|MadSci Network: Physics|
It depends on the size of the bubble. By playing around with bubbles in water, you can see for yourself that small bubbles rise very slowly, while large bubbles go much more quickly. Champagne bubbles have speeds of millimeters per second, while a bubble the size of a baseball may rise at several meters per second.
viscosity is a measure of the sludginess of a fluid. Water has very low viscosity, while molasses or syrup have high viscosity. Viscous fluids don't like to flow around things. A bubble rising through a liquid obeys the same laws as a ball falling through the air: the force of gravity is counteracted by the drag force exerted by the water or air. The drag force is large when the fluid is very viscous or when the bubble or ball is moving very quickly. A bubble in water has almost the same balance of drag and gravity force as a bubble in syrup, but the viscosity of the syrup is higher, so the bubble must rise slower.
But wait, it gets even more complicated! The drag force behaves in two different ways, depending on the speed of the bubble or ball. For very small bubbles, we can show that the speed of the bubble is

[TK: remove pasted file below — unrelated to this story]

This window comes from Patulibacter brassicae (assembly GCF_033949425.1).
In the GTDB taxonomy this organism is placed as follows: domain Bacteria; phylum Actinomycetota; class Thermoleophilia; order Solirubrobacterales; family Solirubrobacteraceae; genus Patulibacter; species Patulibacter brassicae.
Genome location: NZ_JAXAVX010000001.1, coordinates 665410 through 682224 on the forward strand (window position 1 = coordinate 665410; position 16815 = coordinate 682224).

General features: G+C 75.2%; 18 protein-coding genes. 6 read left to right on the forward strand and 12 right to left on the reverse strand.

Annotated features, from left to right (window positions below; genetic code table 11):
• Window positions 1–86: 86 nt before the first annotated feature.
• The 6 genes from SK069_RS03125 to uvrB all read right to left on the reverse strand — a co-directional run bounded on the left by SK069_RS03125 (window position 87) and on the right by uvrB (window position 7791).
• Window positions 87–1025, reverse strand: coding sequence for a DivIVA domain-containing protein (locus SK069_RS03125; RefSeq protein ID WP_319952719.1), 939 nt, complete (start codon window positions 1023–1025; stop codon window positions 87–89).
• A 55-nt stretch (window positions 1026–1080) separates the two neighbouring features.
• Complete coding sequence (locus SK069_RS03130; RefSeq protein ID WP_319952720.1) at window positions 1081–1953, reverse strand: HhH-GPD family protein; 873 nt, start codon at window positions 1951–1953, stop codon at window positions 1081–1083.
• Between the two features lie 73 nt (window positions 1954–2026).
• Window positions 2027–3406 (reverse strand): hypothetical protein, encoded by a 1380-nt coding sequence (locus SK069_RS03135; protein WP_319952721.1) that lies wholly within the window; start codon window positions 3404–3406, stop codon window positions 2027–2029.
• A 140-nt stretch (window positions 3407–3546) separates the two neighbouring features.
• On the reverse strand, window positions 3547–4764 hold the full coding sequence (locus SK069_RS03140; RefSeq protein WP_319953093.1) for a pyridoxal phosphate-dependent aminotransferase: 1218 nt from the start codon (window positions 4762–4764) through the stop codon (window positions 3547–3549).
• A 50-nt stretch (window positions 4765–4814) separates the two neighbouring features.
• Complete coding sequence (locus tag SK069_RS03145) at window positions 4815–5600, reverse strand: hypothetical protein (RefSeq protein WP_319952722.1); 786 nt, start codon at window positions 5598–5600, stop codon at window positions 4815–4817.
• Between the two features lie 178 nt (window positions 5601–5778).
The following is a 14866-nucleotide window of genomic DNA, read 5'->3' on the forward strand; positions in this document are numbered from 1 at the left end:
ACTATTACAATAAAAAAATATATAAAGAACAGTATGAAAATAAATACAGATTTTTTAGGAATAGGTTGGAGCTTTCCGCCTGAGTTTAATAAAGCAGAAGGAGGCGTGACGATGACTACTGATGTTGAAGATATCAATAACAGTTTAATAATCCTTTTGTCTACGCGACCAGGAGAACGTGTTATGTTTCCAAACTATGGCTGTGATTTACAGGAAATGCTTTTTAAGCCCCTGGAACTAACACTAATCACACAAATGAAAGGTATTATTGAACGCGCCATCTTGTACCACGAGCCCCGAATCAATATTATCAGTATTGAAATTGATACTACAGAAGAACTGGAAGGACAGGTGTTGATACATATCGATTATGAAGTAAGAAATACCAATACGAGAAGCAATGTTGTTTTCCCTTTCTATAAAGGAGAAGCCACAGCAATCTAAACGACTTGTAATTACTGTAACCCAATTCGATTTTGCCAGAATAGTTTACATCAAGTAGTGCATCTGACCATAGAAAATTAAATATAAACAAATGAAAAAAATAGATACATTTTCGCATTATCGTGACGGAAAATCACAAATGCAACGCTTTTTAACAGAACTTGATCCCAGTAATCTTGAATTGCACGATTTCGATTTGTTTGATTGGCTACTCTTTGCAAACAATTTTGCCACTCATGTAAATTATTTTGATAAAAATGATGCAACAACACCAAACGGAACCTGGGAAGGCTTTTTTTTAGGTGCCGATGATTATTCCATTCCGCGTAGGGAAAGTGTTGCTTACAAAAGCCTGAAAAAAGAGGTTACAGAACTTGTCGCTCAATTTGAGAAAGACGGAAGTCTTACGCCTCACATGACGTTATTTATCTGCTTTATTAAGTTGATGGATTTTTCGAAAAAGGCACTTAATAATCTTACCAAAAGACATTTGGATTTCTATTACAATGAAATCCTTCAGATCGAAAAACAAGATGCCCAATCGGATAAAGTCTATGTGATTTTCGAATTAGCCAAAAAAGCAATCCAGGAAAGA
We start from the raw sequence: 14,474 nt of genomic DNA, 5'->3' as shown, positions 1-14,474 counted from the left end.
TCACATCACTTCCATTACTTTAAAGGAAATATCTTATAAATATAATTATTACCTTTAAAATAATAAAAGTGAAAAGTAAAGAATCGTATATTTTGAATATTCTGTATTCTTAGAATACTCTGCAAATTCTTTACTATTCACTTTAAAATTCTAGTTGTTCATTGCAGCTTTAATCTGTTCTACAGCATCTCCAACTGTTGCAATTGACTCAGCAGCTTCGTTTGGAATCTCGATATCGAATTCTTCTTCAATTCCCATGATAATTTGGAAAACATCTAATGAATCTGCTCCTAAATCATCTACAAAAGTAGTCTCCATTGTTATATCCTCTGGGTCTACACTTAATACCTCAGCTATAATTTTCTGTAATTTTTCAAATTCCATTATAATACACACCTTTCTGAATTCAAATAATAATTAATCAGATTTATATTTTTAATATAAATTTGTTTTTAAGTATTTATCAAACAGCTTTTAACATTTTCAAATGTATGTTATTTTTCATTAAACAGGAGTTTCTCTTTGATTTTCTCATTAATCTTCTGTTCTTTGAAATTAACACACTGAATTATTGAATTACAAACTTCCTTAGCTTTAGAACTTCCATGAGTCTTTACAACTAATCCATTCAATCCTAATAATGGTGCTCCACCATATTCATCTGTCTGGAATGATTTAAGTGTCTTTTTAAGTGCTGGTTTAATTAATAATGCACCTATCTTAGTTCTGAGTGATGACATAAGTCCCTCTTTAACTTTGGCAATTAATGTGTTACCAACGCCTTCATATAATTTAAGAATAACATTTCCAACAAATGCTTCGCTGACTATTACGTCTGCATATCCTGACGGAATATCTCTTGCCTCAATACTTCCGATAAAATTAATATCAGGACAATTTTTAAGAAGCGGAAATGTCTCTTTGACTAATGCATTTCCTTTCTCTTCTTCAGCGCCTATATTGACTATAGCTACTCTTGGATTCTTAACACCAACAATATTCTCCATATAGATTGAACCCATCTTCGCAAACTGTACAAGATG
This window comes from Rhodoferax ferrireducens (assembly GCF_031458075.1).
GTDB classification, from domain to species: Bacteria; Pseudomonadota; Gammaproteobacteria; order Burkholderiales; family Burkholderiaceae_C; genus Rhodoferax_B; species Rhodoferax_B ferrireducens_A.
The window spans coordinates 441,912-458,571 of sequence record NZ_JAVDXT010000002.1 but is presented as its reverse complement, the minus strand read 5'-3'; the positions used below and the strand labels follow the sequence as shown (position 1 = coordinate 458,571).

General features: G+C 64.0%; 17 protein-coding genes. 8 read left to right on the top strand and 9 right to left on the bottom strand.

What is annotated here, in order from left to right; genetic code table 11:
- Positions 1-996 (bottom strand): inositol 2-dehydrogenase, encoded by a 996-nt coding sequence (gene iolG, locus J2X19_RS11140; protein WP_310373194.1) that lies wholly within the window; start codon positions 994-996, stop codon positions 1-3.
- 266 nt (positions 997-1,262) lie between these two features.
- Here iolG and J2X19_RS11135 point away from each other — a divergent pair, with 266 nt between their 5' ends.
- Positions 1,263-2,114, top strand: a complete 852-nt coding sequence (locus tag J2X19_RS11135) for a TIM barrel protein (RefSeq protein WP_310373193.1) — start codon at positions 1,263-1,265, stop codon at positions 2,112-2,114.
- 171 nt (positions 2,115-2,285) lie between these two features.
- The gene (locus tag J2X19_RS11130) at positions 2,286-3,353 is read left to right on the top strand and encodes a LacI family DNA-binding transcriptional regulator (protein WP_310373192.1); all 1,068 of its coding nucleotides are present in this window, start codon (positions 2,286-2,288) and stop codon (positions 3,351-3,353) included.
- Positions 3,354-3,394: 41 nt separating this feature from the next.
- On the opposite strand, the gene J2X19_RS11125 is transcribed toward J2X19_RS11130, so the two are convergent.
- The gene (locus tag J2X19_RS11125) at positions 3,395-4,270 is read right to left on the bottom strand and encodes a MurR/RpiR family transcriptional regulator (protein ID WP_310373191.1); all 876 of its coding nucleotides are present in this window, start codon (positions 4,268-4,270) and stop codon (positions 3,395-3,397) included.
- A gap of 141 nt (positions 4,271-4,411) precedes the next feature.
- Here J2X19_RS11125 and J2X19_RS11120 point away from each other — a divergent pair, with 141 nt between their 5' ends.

u = 1/3 a^2 g/nuwhere a is the radius of the bubble, g is the acceleration of gravity (980 cm/s), and nu is the "kinematic viscosity" of water (0.14 cm^2/s).
This only holds for bubbles less than a millimeter across. When they get bigger than that, a "boundary layer" forms, which changes the way the water flows around the bubble, and the speed of the bubble is closer to
u = 1/9 a^2 g/nu
This holds for bubbles as big as 1 cm across. When they get bigger than that, they're no longer perfect spheres. Instead, they become flattened and lens-shaped, with the upper surface domed and the lower surface ragged, rather like an umbrella. These bubbles behave very differently: their speed is about
u = 2/3 sqrt(g/R)where R is the radius of curvature of the spherical top of the bubble and sqrt() denotes the square root. Notice that nu, the viscosity, does not appear in this equation. Notice also that in the "small bubble" equations, bigger bubbles rise faster, but in the "big bubble" equation, bigger bubbles rise slower! Which suggests a fun project: get some swim goggles and a waterproof stopwatch and take a trip to the pool. Dive to the bottom and blow bubbles of different sizes and see how long it takes them to get to the surface. Which size goes fastest? I'm betting it's the 1-2 cm ones, but I'm not sure.
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